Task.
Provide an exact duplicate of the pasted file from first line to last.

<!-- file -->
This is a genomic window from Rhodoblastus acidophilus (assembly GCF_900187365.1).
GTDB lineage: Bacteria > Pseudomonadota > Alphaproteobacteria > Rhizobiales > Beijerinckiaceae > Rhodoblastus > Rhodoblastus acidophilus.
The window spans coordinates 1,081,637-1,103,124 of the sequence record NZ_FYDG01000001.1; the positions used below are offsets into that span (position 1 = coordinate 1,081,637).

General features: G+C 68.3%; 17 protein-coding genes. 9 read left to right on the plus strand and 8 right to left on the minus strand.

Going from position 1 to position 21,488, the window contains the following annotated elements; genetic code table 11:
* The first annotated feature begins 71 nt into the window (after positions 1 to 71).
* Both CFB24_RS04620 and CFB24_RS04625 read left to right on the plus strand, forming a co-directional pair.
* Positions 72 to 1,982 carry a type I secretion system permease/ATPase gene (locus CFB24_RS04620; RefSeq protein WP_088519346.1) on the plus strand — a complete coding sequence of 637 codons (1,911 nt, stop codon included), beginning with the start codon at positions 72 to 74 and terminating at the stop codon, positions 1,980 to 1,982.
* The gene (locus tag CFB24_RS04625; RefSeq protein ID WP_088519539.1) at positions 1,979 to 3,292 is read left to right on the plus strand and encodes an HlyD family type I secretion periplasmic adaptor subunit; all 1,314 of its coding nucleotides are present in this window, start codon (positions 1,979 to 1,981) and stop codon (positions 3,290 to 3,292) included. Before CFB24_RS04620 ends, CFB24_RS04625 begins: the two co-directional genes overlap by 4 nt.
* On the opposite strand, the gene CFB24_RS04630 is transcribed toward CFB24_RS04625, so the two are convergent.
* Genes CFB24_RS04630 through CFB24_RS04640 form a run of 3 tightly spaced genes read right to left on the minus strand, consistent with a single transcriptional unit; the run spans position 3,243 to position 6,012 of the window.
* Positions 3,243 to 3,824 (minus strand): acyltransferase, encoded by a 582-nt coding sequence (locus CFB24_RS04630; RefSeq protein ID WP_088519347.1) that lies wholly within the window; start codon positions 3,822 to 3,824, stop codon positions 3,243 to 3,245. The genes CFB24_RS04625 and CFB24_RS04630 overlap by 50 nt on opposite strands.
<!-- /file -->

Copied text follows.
This is a genomic window from Rhodoblastus acidophilus (assembly GCF_900187365.1).
GTDB lineage: Bacteria > Pseudomonadota > Alphaproteobacteria > Rhizobiales > Beijerinckiaceae > Rhodoblastus > Rhodoblastus acidophilus.
The window spans coordinates 1,081,637-1,103,124 of the sequence record NZ_FYDG01000001.1; the positions used below are offsets into that span (position 1 = coordinate 1,081,637).

General features: G+C 68.3%; 17 protein-coding genes. 9 read left to right on the plus strand and 8 right to left on the minus strand.

Going from position 1 to position 21,488, the window contains the following annotated elements; genetic code table 11:
* The first annotated feature begins 71 nt into the window (after positions 1 to 71).
* Both CFB24_RS04620 and CFB24_RS04625 read left to right on the plus strand, forming a co-directional pair.
* Positions 72 to 1,982 carry a type I secretion system permease/ATPase gene (locus CFB24_RS04620; RefSeq protein WP_088519346.1) on the plus strand — a complete coding sequence of 637 codons (1,911 nt, stop codon included), beginning with the start codon at positions 72 to 74 and terminating at the stop codon, positions 1,980 to 1,982.
* The gene (locus tag CFB24_RS04625; RefSeq protein ID WP_088519539.1) at positions 1,979 to 3,292 is read left to right on the plus strand and encodes an HlyD family type I secretion periplasmic adaptor subunit; all 1,314 of its coding nucleotides are present in this window, start codon (positions 1,979 to 1,981) and stop codon (positions 3,290 to 3,292) included. Before CFB24_RS04620 ends, CFB24_RS04625 begins: the two co-directional genes overlap by 4 nt.
* On the opposite strand, the gene CFB24_RS04630 is transcribed toward CFB24_RS04625, so the two are convergent.
* Genes CFB24_RS04630 through CFB24_RS04640 form a run of 3 tightly spaced genes read right to left on the minus strand, consistent with a single transcriptional unit; the run spans position 3,243 to position 6,012 of the window.
* Positions 3,243 to 3,824 (minus strand): acyltransferase, encoded by a 582-nt coding sequence (locus CFB24_RS04630; RefSeq protein ID WP_088519347.1) that lies wholly within the window; start codon positions 3,822 to 3,824, stop codon positions 3,243 to 3,245. The genes CFB24_RS04625 and CFB24_RS04630 overlap by 50 nt on opposite strands.